The Hunger Gap

In recent months the Locavore veg box has doubled. This means even more people are now eating local, organic, seasonal veg which is great. There are so many benefits of eating this way; it is better for our health, the environment and our tastebuds. Eating with the seasons provides us with the freshest food. Your carrots are usually harvested on a Monday morning for delivery to your door on Wednesday and you can taste the freshness.

Supermarkets sell us “fresh” food which can be six months or even, in the case of apples, a year old. They harvest produce and store it in giant warehouses where the air has reduced oxygen. These places keep fruit and veg in a state where it looks fresh but lots of the nutrients have gone. It’s part of the reason industrial food has become so bland. Choosing fresh and local means we get to eat food with real flavour. The supermarkets have provided a year-round bounty of blandness where we eat strawberries in December & parsnips in summer. Eating local means getting back in touch with what is in season, the gifts of the natural world.

What is the Hunger Gap?

The main challenge with seasonal eating is what to do when the seasons do not provide. The hunger gap is the time between winter & spring when the roots, cabbages and kale of winter have run out but the bright greens of spring are not ready.

For Locavore this is a nailbiting season as we wait to see how the weather affects new season growth, the storage of winter veg and the final harvests of potatoes, onions and carrots. This year things are looking ok so far. We get lots of our veg from Graham at Chapel Farm in Berwick. His family have been farming on that land for three generations and they produce an incredible amount of high-quality vegetables in a challenging location.

Our farm in Neilston is gearing up for the season with crop plans made and soil prepared we will soon start to sow the seeds of your summer salad bowls. Until then we will have leeks and some claytonia from our polytunnel.

leeks locvorefarm
Our leek crop

We also get vegetables from England to supplement what we can produce in Scotland. Down there the winter weather was extremely wet. The yields from lots of farms have been lower than previous years as the wet ground caused vegetables to rot. This means there will be a shortage of items such as squash and kale. Staples like onions, beetroot and cabbages have finished earlier than usual.

What does it mean for your veg box?

All this means your veg box will get lighter towards the end of February until some time in April/May. This is because the cost of fresh vegetables goes up as they become more scarce. During winter the price of root veg is pretty low, this is the cheapest season of the year.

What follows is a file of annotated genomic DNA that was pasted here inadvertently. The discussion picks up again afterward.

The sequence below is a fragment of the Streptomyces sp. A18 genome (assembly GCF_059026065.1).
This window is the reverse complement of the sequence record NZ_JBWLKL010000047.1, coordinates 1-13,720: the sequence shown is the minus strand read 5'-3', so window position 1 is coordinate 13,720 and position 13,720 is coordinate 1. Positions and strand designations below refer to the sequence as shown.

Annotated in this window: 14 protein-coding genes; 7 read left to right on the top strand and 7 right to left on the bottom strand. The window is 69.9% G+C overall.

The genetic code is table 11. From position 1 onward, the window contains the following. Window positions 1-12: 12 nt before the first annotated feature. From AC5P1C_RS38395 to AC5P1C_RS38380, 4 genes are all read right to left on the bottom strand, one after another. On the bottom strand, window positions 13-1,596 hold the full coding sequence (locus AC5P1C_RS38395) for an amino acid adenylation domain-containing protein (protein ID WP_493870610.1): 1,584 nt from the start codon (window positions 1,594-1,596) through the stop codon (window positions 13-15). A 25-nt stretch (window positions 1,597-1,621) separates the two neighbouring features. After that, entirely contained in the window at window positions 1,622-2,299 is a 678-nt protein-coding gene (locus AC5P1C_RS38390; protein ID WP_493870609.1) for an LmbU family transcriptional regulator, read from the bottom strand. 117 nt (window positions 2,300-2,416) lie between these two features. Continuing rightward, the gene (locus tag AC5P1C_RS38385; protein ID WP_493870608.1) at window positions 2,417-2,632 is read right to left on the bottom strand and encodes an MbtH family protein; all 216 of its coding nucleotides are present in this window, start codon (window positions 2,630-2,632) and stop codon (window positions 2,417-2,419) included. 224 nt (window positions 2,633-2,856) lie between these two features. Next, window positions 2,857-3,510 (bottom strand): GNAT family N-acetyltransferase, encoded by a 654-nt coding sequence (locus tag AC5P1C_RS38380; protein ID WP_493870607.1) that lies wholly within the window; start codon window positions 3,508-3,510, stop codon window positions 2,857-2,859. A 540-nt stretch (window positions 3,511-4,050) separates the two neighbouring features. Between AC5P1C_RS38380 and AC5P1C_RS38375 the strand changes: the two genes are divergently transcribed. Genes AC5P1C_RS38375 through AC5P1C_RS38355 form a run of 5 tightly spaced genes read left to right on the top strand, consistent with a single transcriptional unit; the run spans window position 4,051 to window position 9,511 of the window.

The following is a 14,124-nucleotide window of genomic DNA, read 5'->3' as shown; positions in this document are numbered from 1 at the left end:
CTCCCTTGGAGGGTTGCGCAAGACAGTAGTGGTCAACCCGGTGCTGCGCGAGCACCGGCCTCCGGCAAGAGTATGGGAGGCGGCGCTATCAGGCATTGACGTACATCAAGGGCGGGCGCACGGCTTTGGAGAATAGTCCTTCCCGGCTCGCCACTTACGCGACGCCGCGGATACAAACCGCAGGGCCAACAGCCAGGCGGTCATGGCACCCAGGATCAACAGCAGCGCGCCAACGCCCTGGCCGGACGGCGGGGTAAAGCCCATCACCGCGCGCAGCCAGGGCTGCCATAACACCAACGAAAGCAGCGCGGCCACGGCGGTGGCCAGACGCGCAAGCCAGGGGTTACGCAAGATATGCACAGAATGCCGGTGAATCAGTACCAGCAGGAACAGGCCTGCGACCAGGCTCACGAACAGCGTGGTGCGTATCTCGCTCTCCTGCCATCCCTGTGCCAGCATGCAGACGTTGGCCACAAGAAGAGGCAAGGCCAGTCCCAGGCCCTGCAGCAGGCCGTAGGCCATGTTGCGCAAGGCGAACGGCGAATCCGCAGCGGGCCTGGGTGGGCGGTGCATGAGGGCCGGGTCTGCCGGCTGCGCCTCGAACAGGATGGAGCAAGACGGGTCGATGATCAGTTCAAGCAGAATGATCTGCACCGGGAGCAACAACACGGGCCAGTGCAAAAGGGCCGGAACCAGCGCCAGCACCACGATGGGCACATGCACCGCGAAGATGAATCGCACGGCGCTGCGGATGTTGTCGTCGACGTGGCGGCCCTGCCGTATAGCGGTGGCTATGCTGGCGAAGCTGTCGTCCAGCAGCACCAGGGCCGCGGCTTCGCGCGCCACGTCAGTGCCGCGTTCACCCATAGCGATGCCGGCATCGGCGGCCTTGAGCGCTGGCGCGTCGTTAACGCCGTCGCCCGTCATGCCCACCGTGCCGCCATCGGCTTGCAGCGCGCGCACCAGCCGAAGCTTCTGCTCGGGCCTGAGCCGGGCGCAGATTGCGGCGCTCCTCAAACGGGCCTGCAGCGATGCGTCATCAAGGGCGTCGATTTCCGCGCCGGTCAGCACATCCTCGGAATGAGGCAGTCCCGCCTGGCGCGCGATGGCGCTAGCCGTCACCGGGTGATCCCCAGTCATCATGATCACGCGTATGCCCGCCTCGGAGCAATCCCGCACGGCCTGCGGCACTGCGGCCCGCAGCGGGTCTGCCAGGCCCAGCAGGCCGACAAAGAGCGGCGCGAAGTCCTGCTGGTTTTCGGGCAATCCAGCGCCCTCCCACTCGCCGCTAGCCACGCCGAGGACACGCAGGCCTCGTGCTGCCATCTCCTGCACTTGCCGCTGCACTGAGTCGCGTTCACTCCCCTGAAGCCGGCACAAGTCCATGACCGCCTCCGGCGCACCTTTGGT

Spring and summer are different. The veg are lighter – literally! Lettuce does not weigh nearly as much as a swede. As things get lighter the box can seem like less value for money but let’s be honest, who isn’t looking forward to the crunch of lettuce and the heady aroma of tomatoes?

As the veg get lighter so do our meals. I love that transition from stew to a salad. The pleasure of a poached egg bathing asparagus in its silky yolk. What we lose in bulk we gain in texture and variety of flavours. We also don’t need to spend as long in the kitchen, a salad can be thrown together in minutes. Weather permitting we will have some beautiful coriander in April/May. I am also looking forward to bean season & edible flowers.

Hunger Gap Games, tips for survival.

  1. Join our Facebook group. If you’re looking for inspiration for what to cook from your box this is the place to be. This is where you can chat to other box subscribers, ask questions and see what everyone else is doing with their produce
  2. Start preserving now. Making some quick pickles is a great way to preserve some of the roots which will soon run out.
  3. Ferment your veg. You can make sauerkraut from almost anything and it will provide you with a powerhouse of nutrients not to mention fab flavour. Fermented vegetables can stay in the fridge for months.
  4. Batch cook & freeze. I had more onions than I needed this week so I softened them in butter & froze them in portion sizes. We will have a time when there are no onions so this is a great thing to do
  5. Think about getting nutrients from places you don’t normally go to. Pulses are a phenomenal way to nourish body & soul. Having a few cans of lentils & chickpeas on hand means a dal or tasty dip are always just a few minutes away.

We would love to hear how you’re surviving the hunger gap. Share your stories with us on Instagram & Facebook and watch out for our recipes and tips here on the website.

Thanks for supporting Locavore on our mission to make a better food system.

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